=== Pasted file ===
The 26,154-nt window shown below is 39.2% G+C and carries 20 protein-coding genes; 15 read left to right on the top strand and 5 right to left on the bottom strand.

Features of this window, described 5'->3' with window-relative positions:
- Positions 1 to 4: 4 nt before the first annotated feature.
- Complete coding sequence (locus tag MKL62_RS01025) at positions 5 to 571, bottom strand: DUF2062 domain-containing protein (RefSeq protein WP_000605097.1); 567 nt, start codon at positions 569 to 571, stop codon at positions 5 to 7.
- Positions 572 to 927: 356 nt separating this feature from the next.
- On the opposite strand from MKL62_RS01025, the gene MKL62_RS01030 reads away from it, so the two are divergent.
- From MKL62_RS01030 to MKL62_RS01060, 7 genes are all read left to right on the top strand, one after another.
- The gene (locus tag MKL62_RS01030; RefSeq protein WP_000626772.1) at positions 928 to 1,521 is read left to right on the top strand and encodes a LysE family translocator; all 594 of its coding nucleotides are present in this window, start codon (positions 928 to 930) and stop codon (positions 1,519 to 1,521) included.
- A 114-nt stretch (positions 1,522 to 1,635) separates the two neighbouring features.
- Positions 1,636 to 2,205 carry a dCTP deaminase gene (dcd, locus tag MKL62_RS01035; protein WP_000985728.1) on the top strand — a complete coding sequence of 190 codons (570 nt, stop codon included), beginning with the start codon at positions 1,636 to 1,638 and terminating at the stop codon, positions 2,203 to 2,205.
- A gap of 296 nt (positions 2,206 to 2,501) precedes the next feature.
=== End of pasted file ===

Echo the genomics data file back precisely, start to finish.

The 26,154-nt window shown below is 39.2% G+C and carries 20 protein-coding genes; 15 read left to right on the top strand and 5 right to left on the bottom strand.

Features of this window, described 5'->3' with window-relative positions:
- Positions 1 to 4: 4 nt before the first annotated feature.
- Complete coding sequence (locus tag MKL62_RS01025) at positions 5 to 571, bottom strand: DUF2062 domain-containing protein (RefSeq protein WP_000605097.1); 567 nt, start codon at positions 569 to 571, stop codon at positions 5 to 7.
- Positions 572 to 927: 356 nt separating this feature from the next.
- On the opposite strand from MKL62_RS01025, the gene MKL62_RS01030 reads away from it, so the two are divergent.
- From MKL62_RS01030 to MKL62_RS01060, 7 genes are all read left to right on the top strand, one after another.
- The gene (locus tag MKL62_RS01030; RefSeq protein WP_000626772.1) at positions 928 to 1,521 is read left to right on the top strand and encodes a LysE family translocator; all 594 of its coding nucleotides are present in this window, start codon (positions 928 to 930) and stop codon (positions 1,519 to 1,521) included.
- A 114-nt stretch (positions 1,522 to 1,635) separates the two neighbouring features.
- Positions 1,636 to 2,205 carry a dCTP deaminase gene (dcd, locus tag MKL62_RS01035; protein WP_000985728.1) on the top strand — a complete coding sequence of 190 codons (570 nt, stop codon included), beginning with the start codon at positions 1,636 to 1,638 and terminating at the stop codon, positions 2,203 to 2,205.
- A gap of 296 nt (positions 2,206 to 2,501) precedes the next feature.